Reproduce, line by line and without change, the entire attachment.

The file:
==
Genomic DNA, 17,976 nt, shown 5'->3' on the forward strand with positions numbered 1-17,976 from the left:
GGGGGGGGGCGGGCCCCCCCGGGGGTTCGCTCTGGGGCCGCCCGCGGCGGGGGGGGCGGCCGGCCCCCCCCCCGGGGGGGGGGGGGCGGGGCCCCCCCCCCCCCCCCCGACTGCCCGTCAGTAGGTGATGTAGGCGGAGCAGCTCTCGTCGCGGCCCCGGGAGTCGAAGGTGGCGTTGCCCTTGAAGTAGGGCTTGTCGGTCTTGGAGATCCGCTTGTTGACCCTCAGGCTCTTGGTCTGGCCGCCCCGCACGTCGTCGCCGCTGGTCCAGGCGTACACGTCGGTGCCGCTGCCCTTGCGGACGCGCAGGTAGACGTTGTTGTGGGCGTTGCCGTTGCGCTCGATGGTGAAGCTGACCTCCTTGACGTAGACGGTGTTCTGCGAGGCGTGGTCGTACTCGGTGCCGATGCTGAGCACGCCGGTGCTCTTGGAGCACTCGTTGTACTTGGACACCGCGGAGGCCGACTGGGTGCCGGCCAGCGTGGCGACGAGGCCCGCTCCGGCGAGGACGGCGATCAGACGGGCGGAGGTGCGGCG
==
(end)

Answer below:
Genomic DNA, 17,976 nt, shown 5'->3' on the forward strand with positions numbered 1-17,976 from the left:
GGGGGGGGGCGGGCCCCCCCGGGGGTTCGCTCTGGGGCCGCCCGCGGCGGGGGGGGCGGCCGGCCCCCCCCCCGGGGGGGGGGGGGCGGGGCCCCCCCCCCCCCCCCCGACTGCCCGTCAGTAGGTGATGTAGGCGGAGCAGCTCTCGTCGCGGCCCCGGGAGTCGAAGGTGGCGTTGCCCTTGAAGTAGGGCTTGTCGGTCTTGGAGATCCGCTTGTTGACCCTCAGGCTCTTGGTCTGGCCGCCCCGCACGTCGTCGCCGCTGGTCCAGGCGTACACGTCGGTGCCGCTGCCCTTGCGGACGCGCAGGTAGACGTTGTTGTGGGCGTTGCCGTTGCGCTCGATGGTGAAGCTGACCTCCTTGACGTAGACGGTGTTCTGCGAGGCGTGGTCGTACTCGGTGCCGATGCTGAGCACGCCGGTGCTCTTGGAGCACTCGTTGTACTTGGACACCGCGGAGGCCGACTGGGTGCCGGCCAGCGTGGCGACGAGGCCCGCTCCGGCGAGGACGGCGATCAGACGGGCGGAGGTGCGGCG